Maui teens discover satellite expected to plummet to Earth on Saturday

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Photo Courtesy: NASA

Photo Courtesy: NASA

MAUI, Hawaii (KHON2) — Two Maui middle schoolers spotted a 250-pound space satellite projected to re-enter Earth’s atmosphere on Saturday, Aug. 29.

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Under the mentorship of University of Hawaii’s (UH IfA) outreach astronomer J.D. Armstrong, Maui Waena Intermediate School eighth-graders Holden Suzuki and Wilson Chau caught sight of the satellite during an observation from the Las Cumbres Observatory (LCO) Faulkes Telescope on Haleakalā.

Based on the data obtained by Suzuki and Chau as well as scientists at other observatories, it was discovered that the target spotted was not an asteroid, but a satellite launched by NASA more than 50 years ago.

According to the UH IfA, OG0-1 is one of six large Orbiting Geophysical Observatory missions launched from 1964 to 1969. These satellites were some of the largest scientific satellites, designed to study Earth’s atmosphere, magnetosphere, and the space between the Earth and Moon. The last of the missions ceased operations in 1972.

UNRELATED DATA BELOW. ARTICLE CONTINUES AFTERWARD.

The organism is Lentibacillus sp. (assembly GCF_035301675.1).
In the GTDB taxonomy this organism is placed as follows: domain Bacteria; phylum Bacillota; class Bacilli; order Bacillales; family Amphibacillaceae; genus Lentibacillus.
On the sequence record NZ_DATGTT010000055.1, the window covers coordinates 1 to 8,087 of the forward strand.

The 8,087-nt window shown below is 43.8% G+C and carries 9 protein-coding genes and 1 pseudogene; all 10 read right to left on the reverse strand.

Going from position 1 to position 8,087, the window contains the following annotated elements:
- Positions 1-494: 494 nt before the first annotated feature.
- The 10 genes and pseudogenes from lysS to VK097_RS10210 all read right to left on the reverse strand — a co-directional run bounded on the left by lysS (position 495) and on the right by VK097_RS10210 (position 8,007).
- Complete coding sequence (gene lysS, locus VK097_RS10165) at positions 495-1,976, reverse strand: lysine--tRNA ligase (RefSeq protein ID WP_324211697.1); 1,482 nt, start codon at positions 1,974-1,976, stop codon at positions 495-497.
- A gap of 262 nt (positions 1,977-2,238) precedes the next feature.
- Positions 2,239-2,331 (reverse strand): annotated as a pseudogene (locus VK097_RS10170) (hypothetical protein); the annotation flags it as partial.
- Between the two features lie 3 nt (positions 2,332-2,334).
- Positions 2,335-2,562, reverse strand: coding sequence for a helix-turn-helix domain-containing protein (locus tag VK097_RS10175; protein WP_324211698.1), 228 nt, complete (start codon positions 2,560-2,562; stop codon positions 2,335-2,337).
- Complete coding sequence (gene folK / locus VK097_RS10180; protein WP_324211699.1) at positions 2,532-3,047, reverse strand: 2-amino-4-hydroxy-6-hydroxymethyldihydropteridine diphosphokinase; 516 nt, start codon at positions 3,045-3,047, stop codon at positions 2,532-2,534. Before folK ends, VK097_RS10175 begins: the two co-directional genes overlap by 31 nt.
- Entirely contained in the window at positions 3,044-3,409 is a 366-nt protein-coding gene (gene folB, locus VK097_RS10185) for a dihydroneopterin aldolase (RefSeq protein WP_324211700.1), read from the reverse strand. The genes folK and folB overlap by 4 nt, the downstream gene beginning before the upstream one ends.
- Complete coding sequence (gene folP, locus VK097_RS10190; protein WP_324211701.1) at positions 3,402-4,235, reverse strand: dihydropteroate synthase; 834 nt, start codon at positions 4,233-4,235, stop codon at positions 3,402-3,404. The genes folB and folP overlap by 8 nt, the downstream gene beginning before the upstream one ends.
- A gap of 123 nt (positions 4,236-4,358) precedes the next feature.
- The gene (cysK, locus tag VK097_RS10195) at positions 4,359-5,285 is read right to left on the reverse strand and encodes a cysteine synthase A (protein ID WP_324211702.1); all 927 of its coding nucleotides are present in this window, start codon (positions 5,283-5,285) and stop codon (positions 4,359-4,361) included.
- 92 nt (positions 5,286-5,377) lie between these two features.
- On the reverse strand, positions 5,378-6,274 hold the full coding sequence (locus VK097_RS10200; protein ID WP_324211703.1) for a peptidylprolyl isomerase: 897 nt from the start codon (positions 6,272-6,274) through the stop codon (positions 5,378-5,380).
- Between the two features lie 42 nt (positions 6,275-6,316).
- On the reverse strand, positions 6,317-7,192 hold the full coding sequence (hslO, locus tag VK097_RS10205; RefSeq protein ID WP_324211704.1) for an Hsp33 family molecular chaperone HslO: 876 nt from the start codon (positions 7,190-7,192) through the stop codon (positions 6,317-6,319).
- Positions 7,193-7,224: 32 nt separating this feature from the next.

“Some people wonder if it is a good idea to put the safety of the planet in the hands of teenagers. I see them as scientists, and if they know what they are doing then age doesn’t make much difference,” said Armstrong. “I’ve seen a lot of students who do things like this end up getting college scholarships. It is great to see them get the opportunity to do real science, and then have the experience help pay for their education.”

Scientists expect the inoperative satellite, OGO-1, to break up over the South Pacific, away from inhabited areas at around 10:45 a.m.

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